U.S. Sen. Pat Toomey and Republican nominee for U.S. Senate Mehmet Oz host a press conference in Philadelphia on Tuesday, Sept. 6, 2022. (Screenshot)
Retiring U.S. Sen. Pat Toomey joined GOP candidate Mehmet Oz in calls for John Fetterman, the Democratic candidate for U.S. Senate in Pennsylvania, to participate in a debate ahead of the Nov. 8 general election.
Toomey and Oz, speaking at a news conference in Philadelphia on Tuesday, also questioned whether Fetterman — who suffered a stroke in May — is fit to serve in public office, citing his reluctance to speak to the press and being sidelined from the campaign trail up until last month.
“John Fetterman is either healthy, and he’s dodging the debates because he does not want to answer for his radical left positions, or he’s too sick to participate in the debate,” Oz, who would replace Toomey if elected, said.
Since Fetterman returned to the campaign trail — holding a public rally in Erie, participating in a handful of fundraisers, and making an appearance at a Labor Day parade in Pittsburgh with President Joe Biden — the Oz campaign has relentlessly called on him to engage in a televised debate.
Oz agreed to five debate invitations, with two cancellations this month after Fetterman declined. The first debate, hosted by Pittsburgh’s KDKA-TV, would have been Tuesday night. The second, organized by WFMZ-TV and the Greater Lehigh Valley Chamber of Commerce, was slated for Friday; however, Oz announced its cancellation last week, citing Fetterman’s refusal.
Fetterman has not ruled out a public forum before the Nov. 8 election. His campaign, which has stated that Fetterman’s doctor said he should be able to campaign and serve in the U.S. Senate, has dismissed Oz’s push for one as a distraction tactic and made it “abundantly clear” that Oz thinks it’s “funny to mock a stroke survivor.”
This isn’t the first time Fetterman has faced accusations of hiding from debates. After he skipped a televised forum ahead of the May primary election, his Democratic opponents said he was afraid of answering questions about his record.
Christopher Borick, a political science professor at Muhlenberg College, said pushing debates off until closer to Election Day is a “textbook strategy” to minimize possible attacks from opponents.
Samuel Chen, an Allentown-based political strategist who has worked for Toomey, told the Capital-Star that “dodging debates is a serious thing.” However, he added that debates don’t win elections, saying the forums have turned into “political theater” with condensed formats and tight time limits that don’t allow candidates to discuss policy at length.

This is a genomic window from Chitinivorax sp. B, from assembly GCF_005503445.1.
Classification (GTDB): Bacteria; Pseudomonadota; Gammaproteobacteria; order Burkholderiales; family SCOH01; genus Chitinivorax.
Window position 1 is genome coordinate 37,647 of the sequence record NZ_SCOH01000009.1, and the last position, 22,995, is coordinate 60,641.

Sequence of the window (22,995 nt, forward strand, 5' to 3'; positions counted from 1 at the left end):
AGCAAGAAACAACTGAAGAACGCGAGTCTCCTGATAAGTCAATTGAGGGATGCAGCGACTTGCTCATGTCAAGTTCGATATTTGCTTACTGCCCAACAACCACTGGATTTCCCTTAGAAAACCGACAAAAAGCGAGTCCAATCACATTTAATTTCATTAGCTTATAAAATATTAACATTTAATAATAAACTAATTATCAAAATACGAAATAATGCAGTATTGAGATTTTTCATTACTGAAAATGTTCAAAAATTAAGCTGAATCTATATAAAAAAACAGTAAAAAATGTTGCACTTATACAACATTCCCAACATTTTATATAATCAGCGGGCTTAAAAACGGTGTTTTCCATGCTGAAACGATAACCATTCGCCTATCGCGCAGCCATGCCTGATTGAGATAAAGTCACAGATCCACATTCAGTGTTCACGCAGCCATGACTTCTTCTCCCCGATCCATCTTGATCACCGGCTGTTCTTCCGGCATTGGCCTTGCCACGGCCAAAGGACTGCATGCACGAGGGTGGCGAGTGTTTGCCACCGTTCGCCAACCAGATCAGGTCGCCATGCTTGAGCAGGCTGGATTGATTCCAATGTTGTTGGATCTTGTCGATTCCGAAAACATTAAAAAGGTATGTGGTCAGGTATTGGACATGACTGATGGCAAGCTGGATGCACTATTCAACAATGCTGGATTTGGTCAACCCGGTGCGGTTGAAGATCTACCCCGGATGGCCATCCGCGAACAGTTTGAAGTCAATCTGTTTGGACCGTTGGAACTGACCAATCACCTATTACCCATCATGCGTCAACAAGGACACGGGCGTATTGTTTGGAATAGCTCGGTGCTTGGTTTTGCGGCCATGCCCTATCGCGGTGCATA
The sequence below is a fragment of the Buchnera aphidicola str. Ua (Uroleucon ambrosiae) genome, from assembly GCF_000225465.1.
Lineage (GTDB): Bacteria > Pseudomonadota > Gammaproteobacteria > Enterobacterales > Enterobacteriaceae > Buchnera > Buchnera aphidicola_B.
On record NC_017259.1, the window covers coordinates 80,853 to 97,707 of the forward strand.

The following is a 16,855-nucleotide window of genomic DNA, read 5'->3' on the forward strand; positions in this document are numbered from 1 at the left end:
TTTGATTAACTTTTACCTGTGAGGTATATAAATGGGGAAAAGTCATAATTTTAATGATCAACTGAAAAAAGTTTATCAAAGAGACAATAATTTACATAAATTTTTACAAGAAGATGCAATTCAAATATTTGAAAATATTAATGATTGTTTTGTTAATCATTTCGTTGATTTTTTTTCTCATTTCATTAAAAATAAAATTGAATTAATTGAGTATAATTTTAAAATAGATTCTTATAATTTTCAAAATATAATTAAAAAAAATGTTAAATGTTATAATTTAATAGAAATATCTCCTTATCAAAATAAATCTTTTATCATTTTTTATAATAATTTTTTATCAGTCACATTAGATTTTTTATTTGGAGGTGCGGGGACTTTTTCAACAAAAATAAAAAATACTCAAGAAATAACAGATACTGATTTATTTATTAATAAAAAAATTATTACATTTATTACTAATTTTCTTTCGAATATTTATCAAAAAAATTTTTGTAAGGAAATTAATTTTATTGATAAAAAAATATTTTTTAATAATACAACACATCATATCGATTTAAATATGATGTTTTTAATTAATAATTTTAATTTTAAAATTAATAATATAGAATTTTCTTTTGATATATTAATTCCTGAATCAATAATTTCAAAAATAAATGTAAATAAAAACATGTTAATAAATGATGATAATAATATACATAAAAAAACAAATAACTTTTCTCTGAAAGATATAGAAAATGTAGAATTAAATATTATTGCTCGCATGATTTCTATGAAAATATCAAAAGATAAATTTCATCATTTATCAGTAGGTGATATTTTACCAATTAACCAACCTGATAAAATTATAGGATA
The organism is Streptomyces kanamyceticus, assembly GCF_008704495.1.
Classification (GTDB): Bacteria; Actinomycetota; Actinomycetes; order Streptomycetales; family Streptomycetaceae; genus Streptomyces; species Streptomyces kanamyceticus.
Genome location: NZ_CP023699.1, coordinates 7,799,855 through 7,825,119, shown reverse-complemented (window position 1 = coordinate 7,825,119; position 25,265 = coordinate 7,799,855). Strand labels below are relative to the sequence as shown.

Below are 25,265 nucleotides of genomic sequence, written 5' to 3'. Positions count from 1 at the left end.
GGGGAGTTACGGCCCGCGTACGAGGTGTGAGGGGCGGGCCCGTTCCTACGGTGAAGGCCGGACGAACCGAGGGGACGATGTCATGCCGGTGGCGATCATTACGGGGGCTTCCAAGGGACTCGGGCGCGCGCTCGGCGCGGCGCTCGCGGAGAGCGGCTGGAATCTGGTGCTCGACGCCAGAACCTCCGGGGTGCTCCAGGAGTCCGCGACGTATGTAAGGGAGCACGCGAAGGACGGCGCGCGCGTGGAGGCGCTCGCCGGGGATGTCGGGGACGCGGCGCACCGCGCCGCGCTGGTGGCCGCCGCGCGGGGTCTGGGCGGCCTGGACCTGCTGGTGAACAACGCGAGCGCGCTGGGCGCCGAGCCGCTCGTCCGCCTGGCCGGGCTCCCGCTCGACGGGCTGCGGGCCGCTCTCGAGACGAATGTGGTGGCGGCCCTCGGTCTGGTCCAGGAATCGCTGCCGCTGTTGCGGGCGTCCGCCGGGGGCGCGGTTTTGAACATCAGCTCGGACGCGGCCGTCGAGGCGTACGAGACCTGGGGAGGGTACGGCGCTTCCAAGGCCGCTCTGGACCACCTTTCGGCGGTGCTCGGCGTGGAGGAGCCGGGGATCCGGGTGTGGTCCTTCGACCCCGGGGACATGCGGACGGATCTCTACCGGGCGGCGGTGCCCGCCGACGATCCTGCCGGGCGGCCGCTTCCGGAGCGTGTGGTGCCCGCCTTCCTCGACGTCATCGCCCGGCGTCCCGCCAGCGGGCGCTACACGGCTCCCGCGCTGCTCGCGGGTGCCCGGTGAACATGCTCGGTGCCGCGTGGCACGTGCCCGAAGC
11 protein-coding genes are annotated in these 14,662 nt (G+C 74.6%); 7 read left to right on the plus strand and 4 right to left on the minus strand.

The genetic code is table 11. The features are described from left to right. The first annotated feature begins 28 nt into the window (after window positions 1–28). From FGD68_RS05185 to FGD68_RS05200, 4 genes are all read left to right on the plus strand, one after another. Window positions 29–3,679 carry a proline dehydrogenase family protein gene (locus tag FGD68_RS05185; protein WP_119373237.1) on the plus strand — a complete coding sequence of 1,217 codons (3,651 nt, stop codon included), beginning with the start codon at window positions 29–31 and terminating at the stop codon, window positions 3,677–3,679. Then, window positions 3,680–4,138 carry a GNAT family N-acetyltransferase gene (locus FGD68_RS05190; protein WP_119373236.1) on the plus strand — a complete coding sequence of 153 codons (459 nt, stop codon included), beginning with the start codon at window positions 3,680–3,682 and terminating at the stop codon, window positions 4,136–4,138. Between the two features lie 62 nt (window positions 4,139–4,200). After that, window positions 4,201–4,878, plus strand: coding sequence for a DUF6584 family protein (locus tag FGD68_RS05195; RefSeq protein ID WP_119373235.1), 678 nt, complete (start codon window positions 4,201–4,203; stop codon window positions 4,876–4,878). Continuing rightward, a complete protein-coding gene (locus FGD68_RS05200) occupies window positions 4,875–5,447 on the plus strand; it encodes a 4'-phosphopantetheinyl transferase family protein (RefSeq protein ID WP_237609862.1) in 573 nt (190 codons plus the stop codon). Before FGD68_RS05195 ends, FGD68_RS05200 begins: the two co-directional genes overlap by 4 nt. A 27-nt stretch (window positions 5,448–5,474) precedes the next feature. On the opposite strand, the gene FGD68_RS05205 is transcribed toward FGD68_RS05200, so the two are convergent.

Mustafa Rashed, a Philadelphia-based political consultant, argued that debates are the best place for voters to see how candidates handle tough questions and present themselves. He added that he’s hopeful the candidates will face off in person, especially since Oz and Fetterman have kept their attacks online and through television ads.
In his first televised interview since the stroke, Fetterman told MSNBC host Stephanie Ruhle that he feels “amazing,” adding that he walks four to five miles every day and takes all the medications prescribed by his doctors.
“The only lingering issue is every now and then, I will have auditory processing, and I might miss a word every now and then, or I might mush two words together,” he said, noting that he expects to have a full recovery “over the next several months.”
Toomey, issuing support for Oz and condemning Fetterman’s policies, said the Democratic candidate is either avoiding having his “radical record” scrutinized or because of his health. And if it’s because of his ongoing recovery, “then he should just say so,” he added.
Toomey, who first started serving in the U.S. Senate in 2011, said Fetterman is not up for the job if he cannot “communicate effectively” or engage with the press and his colleagues. He added that while people with disabilities have served “very capably,” it “depends on the nature of the disability.”
“You can’t do the job of [a] U.S. senator sitting at home, firing off snarky tweets. It’s a demanding job. It requires extensive time on the road — long days and nights. It involves lots of communication with the public, the press, constituents, colleagues, and committees on the Senate floor in many different environments,” Toomey said. “And based on what I’ve seen from the videos of his very few public appearances, I have my doubts about whether John Fetterman is up to the job.”
Toomey added: “Maybe that’ll change in coming months, in coming years. I certainly hope his condition improves, but that would be a real gamble for Pennsylvanians.”
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